You can protect yourself from Zika the way you would from any other mosquito bite: wear long pants, long sleeve shirts thick enough to prevent mosquito bites, stay indoors, use air conditioning when possible, use screen doors or netting to keep mosquitoes away, clear any standing bodies of water or empty items that hold water like flower pots, bird baths or buckets, and use mosquito repellent.
When using mosquito repellent, make sure it is EPA-approved, and worn over sunscreen. Consumer Report’s top picks for mosquito repellent are:
- Sawyer Picaridin
- Ben’s 30% DEET Tick & Insect Wilderness Formula
- Repel Lemon Eucalyptus
If you’re using mosquito repellent on children, make sure DEET is its main active ingredient, as ingredients like lemon eucalyptus and Picaridin are not suitable for children under 3. Do not use repellent on children younger than 2 months, instead opting for covering them in light clothing, and surrounding their carrier with netting. Be sure to follow product instructions, and re-apply repellent every hour.
In terms of protection during sexual activity: Be active in your prevention. Zika can be transferred during sex with a male partner before his symptoms start, while he has symptoms, and after his symptoms end. It is unknown how long Zika can staying the infected semen of men or for how long it can be transferred to partners. It can be passed from a man to a woman in all forms of sex, oral included, but it is unknown if an infected woman can pass it to a man.
Zika infection during pregnancy can cause microcephaly, so be sure to use a condom from start to finish of all sexual activity, oral sex included, or abstain from sex during your pregnancy.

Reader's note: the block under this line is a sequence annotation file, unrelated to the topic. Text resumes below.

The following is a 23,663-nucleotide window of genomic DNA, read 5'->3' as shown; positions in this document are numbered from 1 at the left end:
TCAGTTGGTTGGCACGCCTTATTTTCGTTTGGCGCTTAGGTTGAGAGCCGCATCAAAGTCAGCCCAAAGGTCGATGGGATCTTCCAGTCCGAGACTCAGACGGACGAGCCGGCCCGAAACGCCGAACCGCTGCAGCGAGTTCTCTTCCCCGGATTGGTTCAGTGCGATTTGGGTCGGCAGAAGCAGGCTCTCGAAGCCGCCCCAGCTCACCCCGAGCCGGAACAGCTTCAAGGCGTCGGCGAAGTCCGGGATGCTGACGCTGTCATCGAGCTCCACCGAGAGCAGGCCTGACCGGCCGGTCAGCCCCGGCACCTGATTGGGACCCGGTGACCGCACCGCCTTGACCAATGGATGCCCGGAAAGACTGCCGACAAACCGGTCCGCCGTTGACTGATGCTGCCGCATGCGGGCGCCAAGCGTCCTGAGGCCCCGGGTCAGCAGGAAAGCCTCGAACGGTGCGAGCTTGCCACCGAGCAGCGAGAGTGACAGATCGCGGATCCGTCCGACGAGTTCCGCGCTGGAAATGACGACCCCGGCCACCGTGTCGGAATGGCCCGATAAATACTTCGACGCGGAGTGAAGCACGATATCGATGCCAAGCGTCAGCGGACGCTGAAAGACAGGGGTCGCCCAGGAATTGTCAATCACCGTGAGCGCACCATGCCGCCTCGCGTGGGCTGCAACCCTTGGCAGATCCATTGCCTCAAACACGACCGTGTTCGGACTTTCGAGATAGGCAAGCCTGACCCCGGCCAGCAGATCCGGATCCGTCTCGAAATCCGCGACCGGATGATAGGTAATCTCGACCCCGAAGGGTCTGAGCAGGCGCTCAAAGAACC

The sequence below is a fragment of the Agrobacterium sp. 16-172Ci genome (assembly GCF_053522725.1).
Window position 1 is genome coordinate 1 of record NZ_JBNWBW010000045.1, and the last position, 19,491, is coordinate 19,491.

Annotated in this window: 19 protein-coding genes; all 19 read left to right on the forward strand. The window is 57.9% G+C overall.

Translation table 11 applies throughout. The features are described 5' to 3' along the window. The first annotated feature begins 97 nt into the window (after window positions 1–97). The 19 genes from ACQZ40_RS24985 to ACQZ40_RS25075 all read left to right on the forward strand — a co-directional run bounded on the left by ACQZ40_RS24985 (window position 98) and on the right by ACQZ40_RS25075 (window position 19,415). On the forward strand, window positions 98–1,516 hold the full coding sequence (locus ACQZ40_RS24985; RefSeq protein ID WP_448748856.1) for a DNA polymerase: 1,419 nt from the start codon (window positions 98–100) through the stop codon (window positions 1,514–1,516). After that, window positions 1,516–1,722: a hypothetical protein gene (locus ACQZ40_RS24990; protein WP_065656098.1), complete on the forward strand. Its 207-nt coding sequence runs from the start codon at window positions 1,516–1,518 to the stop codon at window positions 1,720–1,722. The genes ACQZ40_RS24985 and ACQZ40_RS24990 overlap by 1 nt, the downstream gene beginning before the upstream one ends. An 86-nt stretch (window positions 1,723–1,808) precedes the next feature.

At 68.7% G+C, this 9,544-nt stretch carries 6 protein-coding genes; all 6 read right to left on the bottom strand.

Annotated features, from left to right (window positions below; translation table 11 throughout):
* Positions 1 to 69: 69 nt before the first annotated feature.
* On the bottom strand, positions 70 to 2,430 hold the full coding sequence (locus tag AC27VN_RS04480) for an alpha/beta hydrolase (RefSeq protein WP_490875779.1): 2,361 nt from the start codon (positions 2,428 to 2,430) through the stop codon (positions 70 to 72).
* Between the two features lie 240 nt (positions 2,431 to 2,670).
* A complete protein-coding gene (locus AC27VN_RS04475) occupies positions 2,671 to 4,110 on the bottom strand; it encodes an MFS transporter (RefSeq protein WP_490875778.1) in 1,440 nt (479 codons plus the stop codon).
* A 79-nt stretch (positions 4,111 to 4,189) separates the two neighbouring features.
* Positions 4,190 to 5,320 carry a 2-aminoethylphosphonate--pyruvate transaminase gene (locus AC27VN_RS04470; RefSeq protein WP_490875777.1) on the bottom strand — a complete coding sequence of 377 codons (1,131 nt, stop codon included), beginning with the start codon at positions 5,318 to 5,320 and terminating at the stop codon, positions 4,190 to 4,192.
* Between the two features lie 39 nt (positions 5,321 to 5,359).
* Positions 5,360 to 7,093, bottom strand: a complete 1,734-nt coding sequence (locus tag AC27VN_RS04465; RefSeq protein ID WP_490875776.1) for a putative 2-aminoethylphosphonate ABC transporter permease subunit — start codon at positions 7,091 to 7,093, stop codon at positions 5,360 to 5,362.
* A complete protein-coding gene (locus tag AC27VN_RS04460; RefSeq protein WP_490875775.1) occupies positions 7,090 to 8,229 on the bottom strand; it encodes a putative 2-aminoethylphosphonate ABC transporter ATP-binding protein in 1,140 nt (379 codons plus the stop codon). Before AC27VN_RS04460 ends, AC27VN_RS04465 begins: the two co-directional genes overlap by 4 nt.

- What is being done to stop Zika?
CDC and private companies are all working to develop tests that accurately detect Zika virus, medication to treat symptoms, and a vaccine to prevent infection altogether. Finding answers in dealing with Zika is a priority and development is progressing as quickly as standards will allow. Learning about Zika, its effects, and how to fight it are of huge importance and it is taking precedence due to its quickly growing status.
- I think I may have Zika. What should I do?
Many people infected with Zika virus won’t have symptoms or will only have mild symptoms. The most common symptoms of Zika are:
- Joint pain
- Conjunctivitis (red eyes)
Other symptoms include:
- Muscle pain
Symptoms are usually mild and last several days to a week. Symptoms are often not severe enough for people experiencing symptoms to go to the hospital. For this reason, many people may not realize they have been infected.
Zika can stay in the blood of an infected person for about a week. See your doctor or healthcare provider if you develop symptoms and you live or have recently traveled to an area with Zika. Your doctor may order blood tests. This is especially important for women who are pregnant or who are planning on becoming pregnant.
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To help ease your mind, think of it this way: you’ll prevent contracting Zika in the same way you’d prevent contracting West Nile in Wyoming – stay active in preventing your exposure to mosquito bites and see your doctor if you have any concerns about having contracted the virus.
It is important to know that once a person has been infected, he or she is likely to be protected from future infections. Keep your awareness on staying safe and continue enjoying the warm weather as you otherwise would.